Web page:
Despite his invention, Gutenberg was an  inefficient printer; other printers did more profitable work using his invention.  And he was a lousy businessman, ending up in bankruptcy court twice and losing his equipment to his creditors.

Printers also produced books in the common languages of Europe, English, French, German, and Italian.  More people could read, and more people learned to read.  Illustrations were now done by woodblock cuts, which could easily be reproduced by the press.  The day of painstakingly hand-done illuminated manuscripts gradually faded.

The printing press technology spilled out over Germany’s borders across all of Europe.   By the beginning of the 1500’s, there were approximately 250 printing shops across the continent:  Paris got her first press in 1470, London, in 1476, while Venice was awash in printing presses, becoming the Silicon Valley of printers.   And in the United States?  The first print shop in Cambridge, Massachusetts began printing in 1639, 19 years after the arrival of the Mayflower.  (Just to keep things in perspective, America’s first hospital was founded in 1751 in Philadelphia.)  Scholars estimate that there might have been between 25,000 and 30,000 books in Europe before the invention of the press.  Several decades later, between 10-13 million books had been printed.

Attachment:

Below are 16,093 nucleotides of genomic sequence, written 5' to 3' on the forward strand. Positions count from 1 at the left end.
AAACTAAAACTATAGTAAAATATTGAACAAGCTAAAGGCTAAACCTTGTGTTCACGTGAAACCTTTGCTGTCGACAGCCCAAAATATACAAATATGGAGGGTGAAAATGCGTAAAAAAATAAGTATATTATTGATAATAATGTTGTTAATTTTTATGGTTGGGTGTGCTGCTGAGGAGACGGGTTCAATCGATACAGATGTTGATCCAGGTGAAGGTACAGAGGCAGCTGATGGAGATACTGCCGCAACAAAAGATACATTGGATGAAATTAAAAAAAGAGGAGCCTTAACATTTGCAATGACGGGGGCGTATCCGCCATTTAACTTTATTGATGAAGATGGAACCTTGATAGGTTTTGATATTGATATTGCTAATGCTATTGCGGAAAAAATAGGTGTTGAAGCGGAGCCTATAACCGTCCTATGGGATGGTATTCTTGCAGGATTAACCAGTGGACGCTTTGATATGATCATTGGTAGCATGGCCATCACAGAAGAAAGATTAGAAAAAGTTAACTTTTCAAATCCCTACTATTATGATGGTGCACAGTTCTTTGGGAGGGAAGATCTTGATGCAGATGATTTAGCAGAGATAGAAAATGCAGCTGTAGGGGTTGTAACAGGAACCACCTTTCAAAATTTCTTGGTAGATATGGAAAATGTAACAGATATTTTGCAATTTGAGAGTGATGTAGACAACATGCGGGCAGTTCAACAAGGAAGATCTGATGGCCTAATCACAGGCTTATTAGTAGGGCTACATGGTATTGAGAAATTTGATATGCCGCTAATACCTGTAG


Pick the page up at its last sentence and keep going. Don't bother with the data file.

The printing press paved the way for all sorts of revolutions, including the Protestant Reformation.  In fact, citizens in countries that embraced Protestantism (England, Germany, and Switzerland, for example) were more literate than those in predominantly Catholic countries.  The Bible was now published in their vernacular, and they were expected to read the Bible, and not have some priest read it for them.